Amber: Journeys Beyond
Another haunted house MYSTery to solve.
Amber is an adventure game using 3DS Max rendered graphics and staggered movement to drive the action, much like that other world famous title that so easily popularized this style of adventure gaming.
The game begins with the player receiving an e-mail from a friend and employer asking him to check up on a colleague, Dr. Rosanne Westbridge. Roxy, as she’s referred to in the game, is the CEO of BIO-PSI, which is developing equipment to monitor paranormal activity. Roxy has been testing the prototypes of this equipment at a ‘psionicly-active’ (read haunted) house she evidently bought for kicks. From here the credits roll as the player drives along winding country roads and to the supposedly haunted home.
Commands are limited to clicking in the four cardinal directions, with occasional off-center angles for movement. Active areas of the rooms are identified by the cursor changing into a question mark. Though there are many active spots in each room, they generally end up being what would actually be expected in a residential home, such as closets with clothes and cabinets with cups. Sound effects are sparse, but this magnifies their impact. There’s no soundtrack within the game; most exploration takes place in silence, which is all the more effective when the inevitable creaks, bumps and jump scares kick in. The game’s scares are much more subtle than any lame gore-fest could ever produce ( I’m looking at you Phantasmagoria! ).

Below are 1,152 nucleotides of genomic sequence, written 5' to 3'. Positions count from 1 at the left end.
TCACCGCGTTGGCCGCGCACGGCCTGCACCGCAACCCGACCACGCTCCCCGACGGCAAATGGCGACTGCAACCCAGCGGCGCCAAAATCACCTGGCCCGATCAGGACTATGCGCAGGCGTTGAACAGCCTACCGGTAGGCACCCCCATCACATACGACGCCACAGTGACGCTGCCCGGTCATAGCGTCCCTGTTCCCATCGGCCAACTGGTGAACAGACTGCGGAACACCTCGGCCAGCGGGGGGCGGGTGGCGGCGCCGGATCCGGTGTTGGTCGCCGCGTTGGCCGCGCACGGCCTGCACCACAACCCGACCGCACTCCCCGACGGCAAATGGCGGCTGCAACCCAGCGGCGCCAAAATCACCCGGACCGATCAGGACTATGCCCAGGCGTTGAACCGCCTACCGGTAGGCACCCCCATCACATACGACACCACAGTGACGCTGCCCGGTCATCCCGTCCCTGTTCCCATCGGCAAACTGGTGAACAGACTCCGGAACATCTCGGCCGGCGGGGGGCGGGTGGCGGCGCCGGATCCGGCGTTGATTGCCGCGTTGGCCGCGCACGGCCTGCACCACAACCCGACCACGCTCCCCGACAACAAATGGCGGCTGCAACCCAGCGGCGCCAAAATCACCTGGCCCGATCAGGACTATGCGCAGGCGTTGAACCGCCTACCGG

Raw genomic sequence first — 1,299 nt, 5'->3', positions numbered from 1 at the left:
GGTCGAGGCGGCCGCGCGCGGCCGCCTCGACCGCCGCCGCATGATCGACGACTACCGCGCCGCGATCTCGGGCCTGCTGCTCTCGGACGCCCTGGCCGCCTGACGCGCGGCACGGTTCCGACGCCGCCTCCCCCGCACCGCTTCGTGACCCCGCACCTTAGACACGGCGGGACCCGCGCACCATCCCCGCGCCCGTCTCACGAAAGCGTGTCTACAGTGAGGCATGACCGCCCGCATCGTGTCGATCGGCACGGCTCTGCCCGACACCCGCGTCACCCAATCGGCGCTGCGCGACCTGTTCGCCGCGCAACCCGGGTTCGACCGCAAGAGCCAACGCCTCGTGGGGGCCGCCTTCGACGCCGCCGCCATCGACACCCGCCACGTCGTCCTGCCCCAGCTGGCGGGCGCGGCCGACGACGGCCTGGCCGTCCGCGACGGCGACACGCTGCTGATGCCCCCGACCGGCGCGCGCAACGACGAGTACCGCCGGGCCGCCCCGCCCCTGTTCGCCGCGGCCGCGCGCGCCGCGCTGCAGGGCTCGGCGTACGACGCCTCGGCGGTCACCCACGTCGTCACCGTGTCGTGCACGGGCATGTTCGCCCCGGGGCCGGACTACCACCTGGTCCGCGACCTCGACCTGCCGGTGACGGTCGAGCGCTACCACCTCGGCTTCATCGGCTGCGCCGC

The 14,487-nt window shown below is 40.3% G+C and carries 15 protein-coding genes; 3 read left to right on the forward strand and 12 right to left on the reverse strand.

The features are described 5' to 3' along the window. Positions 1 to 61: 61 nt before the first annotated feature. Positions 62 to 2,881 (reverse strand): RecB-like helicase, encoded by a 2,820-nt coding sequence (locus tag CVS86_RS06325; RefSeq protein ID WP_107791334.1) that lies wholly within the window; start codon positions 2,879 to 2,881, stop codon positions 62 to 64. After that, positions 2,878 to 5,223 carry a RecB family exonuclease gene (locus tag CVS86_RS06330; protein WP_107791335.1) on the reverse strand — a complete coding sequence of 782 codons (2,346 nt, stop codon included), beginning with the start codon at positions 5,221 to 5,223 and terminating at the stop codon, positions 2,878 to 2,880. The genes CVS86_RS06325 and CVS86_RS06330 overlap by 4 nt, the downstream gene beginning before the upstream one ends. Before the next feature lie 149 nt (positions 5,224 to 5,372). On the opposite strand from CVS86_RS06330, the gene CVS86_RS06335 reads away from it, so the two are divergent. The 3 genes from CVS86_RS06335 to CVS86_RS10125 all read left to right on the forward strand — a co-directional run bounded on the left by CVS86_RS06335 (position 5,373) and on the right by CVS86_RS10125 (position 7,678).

The game’s puzzles vary from easy to moderate in difficulty. Most involve locating various parts of equipment to activate the prototype psychic detection gear. There are also many false leads, where the player will observe an item or picture and feel that it is somehow important to the storyline but later find it is actually irrelevant.
You’ll often run into the occasional apparition or eerie sound in the distance, and when you first enter the house – pitch black save for a bright red glow coming from upstairs – you wonder if it’s the flood lights or a demon portal leading to the lower bowels of Hell. Overall this is a lot more creative an adventure than the average Myst-inspired product, and is well worth checking out for those who enjoy the genre.
System Requirements: 486/33 CPU, 8 MB RAM, Windows 3.1